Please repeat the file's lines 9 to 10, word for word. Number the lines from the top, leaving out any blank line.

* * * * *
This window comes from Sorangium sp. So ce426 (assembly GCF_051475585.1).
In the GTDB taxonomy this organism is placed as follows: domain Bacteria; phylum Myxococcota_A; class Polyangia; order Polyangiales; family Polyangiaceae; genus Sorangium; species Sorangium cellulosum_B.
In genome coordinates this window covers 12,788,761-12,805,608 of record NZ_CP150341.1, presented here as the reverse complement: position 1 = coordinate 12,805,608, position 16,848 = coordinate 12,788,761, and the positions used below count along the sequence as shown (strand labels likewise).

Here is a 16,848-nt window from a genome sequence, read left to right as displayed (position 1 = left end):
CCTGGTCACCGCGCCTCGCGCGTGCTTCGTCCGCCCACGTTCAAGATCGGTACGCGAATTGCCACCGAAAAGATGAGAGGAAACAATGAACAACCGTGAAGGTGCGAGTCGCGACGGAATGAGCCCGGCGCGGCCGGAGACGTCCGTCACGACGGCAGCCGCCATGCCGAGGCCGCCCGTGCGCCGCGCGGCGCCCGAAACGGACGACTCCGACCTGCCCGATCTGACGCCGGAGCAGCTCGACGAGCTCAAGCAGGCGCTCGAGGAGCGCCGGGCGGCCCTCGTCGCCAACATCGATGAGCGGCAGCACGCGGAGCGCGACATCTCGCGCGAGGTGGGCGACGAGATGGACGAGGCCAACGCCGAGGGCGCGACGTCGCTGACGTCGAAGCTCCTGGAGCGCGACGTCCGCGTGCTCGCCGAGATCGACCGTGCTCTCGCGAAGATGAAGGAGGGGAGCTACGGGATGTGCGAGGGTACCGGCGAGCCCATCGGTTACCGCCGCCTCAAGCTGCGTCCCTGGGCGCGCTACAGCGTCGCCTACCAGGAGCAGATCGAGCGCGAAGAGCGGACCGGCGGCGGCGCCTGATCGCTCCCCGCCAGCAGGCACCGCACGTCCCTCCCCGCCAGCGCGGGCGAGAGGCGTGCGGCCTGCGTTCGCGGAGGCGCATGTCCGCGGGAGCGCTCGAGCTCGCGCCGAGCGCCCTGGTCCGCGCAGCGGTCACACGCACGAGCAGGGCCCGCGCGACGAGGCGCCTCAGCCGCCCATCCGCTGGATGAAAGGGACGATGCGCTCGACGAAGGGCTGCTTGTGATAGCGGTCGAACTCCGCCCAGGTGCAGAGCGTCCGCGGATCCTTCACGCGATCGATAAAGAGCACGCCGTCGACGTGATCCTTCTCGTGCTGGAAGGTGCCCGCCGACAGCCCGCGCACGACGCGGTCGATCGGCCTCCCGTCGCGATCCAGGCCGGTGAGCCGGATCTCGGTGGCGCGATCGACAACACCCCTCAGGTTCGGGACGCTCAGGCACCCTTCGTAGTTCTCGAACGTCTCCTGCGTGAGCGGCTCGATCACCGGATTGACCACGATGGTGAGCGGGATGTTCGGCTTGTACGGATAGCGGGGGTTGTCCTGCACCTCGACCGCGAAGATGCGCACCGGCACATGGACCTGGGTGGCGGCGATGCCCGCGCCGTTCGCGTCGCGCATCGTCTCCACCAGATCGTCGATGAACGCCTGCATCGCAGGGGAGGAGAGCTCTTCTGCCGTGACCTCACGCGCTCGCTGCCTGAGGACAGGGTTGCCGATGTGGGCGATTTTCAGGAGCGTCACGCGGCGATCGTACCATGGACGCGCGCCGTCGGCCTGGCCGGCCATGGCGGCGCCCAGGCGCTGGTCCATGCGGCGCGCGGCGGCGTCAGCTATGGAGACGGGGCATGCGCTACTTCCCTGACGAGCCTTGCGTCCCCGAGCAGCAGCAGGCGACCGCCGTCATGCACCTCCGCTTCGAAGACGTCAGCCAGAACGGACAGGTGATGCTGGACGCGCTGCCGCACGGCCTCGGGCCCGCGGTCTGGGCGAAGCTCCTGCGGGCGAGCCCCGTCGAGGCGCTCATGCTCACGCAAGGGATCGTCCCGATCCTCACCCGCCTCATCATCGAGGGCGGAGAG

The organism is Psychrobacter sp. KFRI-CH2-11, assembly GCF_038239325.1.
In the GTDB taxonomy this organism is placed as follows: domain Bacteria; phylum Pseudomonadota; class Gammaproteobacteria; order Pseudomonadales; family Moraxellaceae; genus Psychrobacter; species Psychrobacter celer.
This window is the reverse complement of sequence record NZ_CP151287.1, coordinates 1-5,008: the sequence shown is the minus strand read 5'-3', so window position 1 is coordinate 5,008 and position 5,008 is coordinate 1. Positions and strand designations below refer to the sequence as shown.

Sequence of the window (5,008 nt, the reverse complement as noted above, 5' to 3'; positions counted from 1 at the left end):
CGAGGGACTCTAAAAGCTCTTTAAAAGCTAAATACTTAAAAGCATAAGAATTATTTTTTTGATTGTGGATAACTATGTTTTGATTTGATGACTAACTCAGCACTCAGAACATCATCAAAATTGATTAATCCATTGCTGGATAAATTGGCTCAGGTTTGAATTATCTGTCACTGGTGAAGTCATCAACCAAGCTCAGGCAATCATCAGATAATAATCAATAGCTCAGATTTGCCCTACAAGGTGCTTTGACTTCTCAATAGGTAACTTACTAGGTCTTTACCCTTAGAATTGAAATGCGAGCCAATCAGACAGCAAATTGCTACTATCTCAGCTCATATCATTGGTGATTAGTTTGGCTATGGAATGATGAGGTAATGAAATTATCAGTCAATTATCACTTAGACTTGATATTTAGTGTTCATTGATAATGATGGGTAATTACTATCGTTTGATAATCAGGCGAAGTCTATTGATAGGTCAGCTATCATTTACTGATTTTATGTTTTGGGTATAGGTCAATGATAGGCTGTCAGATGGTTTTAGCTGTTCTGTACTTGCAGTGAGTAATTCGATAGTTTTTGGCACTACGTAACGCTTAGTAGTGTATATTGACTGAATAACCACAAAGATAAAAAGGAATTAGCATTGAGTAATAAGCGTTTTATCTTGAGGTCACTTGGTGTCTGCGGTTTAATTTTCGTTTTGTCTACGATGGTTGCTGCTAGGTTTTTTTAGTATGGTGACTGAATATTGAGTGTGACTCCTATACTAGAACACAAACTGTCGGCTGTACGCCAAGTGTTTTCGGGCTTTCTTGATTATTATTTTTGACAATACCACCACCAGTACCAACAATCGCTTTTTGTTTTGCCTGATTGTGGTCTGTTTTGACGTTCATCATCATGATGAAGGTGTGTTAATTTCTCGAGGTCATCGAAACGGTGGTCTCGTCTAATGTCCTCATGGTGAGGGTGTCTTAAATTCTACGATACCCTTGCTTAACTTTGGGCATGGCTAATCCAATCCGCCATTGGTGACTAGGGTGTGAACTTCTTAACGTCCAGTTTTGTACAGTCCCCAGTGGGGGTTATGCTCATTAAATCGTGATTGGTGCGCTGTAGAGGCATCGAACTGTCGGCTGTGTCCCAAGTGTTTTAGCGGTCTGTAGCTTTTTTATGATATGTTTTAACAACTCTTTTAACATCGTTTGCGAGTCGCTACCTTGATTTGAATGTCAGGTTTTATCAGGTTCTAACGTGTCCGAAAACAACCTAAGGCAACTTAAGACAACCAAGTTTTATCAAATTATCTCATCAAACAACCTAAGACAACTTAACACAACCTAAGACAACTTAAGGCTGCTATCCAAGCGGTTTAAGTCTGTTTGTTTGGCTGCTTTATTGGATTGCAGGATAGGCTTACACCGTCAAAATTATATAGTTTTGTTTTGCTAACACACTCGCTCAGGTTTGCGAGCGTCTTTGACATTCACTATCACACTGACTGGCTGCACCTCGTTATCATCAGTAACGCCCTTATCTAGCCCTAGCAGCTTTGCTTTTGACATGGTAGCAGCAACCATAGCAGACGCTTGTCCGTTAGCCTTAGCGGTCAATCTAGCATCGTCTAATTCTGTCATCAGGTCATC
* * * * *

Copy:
Sequence of the window (5,008 nt, the reverse complement as noted above, 5' to 3'; positions counted from 1 at the left end):
CGAGGGACTCTAAAAGCTCTTTAAAAGCTAAATACTTAAAAGCATAAGAATTATTTTTTTGATTGTGGATAACTATGTTTTGATTTGATGACTAACTCAGCACTCAGAACATCATCAAAATTGATTAATCCATTGCTGGATAAATTGGCTCAGGTTTGAATTATCTGTCACTGGTGAAGTCATCAACCAAGCTCAGGCAATCATCAGATAATAATCAATAGCTCAGATTTGCCCTACAAGGTGCTTTGACTTCTCAATAGGTAACTTACTAGGTCTTTACCCTTAGAATTGAAATGCGAGCCAATCAGACAGCAAATTGCTACTATCTCAGCTCATATCATTGGTGATTAGTTTGGCTATGGAATGATGAGGTAATGAAATTATCAGTCAATTATCACTTAGACTTGATATTTAGTGTTCATTGATAATGATGGGTAATTACTATCGTTTGATAATCAGGCGAAGTCTATTGATAGGTCAGCTATCATTTACTGATTTTATGTTTTGGGTATAGGTCAATGATAGGCTGTCAGATGGTTTTAGCTGTTCTGTACTTGCAGTGAGTAATTCGATAGTTTTTGGCACTACGTAACGCTTAGTAGTGTATATTGACTGAATAACCACAAAGATAAAAAGGAATTAGCATTGAGTAATAAGCGTTTTATCTTGAGGTCACTTGGTGTCTGCGGTTTAATTTTCGTTTTGTCTACGATGGTTGCTGCTAGGTTTTTTTAGTATGGTGACTGAATATTGAGTGTGACTCCTATACTAGAACACAAACTGTCGGCTGTACGCCAAGTGTTTTCGGGCTTTCTTGATTATTATTTTTGACAATACCACCACCAGTACCAACAATCGCTTTTTGTTTTGCCTGATTGTGGTCTGTTTTGACGTTCATCATCATGATGAAGGTGTGTTAATTTCTCGAGGTCATCGAAACGGTGGTCTCGTCTAATGTCCTCATGGTGAGGGTGTCTTAAATTCTACGATACCCTTGCTTAACTTTGGGCATGGCTAATCCAATCCGCCATTGGTGACTAGGGTGTGAACTTCTTAACGTCCAGTTTTGTACAGTCCCCAGTGGGGGTTATGCTCATTAAATCGTGATTGGTGCGCTGTAGAGGCATCGAACTGTCGGCTGTGTCCCAAGTGTTTTAGCGGTCTGTAGCTTTTTTATGATATGTTTTAACAACTCTTTTAACATCGTTTGCGAGTCGCTACCTTGATTTGAATGTCAGGTTTTATCAGGTTCTAACGTGTCCGAAAACAACCTAAGGCAACTTAAGACAACCAAGTTTTATCAAATTATCTCATCAAACAACCTAAGACAACTTAACACAACCTAAGACAACTTAAGGCTGCTATCCAAGCGGTTTAAGTCTGTTTGTTTGGCTGCTTTATTGGATTGCAGGATAGGCTTACACCGTCAAAATTATATAGTTTTGTTTTGCTAACACACTCGCTCAGGTTTGCGAGCGTCTTTGACATTCACTATCACACTGACTGGCTGCACCTCGTTATCATCAGTAACGCCCTTATCTAGCCCTAGCAGCTTTGCTTTTGACATGGTAGCAGCAACCATAGCAGACGCTTGTCCGTTAGCCTTAGCGGTCAATCTAGCATCGTCTAATTCTGTCATCAGGTCATC